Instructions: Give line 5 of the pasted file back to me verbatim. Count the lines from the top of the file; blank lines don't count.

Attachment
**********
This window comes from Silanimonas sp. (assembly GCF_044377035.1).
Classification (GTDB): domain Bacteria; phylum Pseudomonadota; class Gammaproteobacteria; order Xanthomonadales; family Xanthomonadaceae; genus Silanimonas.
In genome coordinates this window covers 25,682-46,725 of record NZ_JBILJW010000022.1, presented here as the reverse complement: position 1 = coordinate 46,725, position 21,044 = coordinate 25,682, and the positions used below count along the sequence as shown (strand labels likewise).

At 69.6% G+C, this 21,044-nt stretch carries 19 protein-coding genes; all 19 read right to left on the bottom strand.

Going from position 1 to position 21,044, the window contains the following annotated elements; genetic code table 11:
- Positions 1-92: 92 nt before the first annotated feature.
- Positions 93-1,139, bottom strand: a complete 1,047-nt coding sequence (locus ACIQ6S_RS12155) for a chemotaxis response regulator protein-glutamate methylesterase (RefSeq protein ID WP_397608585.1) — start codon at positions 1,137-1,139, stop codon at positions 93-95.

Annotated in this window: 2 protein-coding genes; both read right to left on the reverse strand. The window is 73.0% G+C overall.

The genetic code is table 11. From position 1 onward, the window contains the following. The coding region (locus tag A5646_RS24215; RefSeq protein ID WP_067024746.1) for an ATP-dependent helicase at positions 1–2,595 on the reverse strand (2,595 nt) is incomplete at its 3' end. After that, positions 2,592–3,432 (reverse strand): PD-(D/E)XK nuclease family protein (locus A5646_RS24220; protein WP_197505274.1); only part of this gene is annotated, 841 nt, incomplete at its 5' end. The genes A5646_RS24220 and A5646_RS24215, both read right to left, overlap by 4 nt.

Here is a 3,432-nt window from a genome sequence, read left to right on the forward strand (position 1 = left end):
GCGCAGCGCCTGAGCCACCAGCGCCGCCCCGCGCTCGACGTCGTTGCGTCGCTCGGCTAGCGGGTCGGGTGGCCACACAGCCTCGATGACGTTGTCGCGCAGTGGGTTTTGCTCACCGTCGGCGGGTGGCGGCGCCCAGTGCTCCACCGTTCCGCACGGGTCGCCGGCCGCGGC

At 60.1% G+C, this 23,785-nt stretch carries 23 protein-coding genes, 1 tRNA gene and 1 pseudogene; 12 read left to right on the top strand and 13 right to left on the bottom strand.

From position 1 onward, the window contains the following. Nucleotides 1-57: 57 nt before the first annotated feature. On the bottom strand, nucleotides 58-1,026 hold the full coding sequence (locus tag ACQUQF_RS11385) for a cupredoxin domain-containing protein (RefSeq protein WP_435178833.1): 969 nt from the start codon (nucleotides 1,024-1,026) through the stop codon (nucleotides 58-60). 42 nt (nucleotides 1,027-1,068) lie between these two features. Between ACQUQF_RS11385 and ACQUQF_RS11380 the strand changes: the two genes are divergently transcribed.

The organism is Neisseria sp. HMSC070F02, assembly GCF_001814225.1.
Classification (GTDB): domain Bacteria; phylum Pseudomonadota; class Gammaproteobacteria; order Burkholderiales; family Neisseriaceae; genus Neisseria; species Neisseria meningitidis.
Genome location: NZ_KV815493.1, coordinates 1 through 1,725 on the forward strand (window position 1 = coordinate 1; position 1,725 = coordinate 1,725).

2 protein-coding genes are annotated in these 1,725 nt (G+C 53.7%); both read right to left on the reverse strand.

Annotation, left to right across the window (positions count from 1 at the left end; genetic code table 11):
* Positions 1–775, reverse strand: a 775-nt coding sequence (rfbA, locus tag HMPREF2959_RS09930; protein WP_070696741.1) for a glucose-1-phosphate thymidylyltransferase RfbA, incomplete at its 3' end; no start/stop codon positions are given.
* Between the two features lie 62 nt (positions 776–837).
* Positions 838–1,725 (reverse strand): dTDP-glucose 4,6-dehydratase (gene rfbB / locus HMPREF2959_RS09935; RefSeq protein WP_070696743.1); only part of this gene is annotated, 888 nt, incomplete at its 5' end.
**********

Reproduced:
Going from position 1 to position 21,044, the window contains the following annotated elements; genetic code table 11: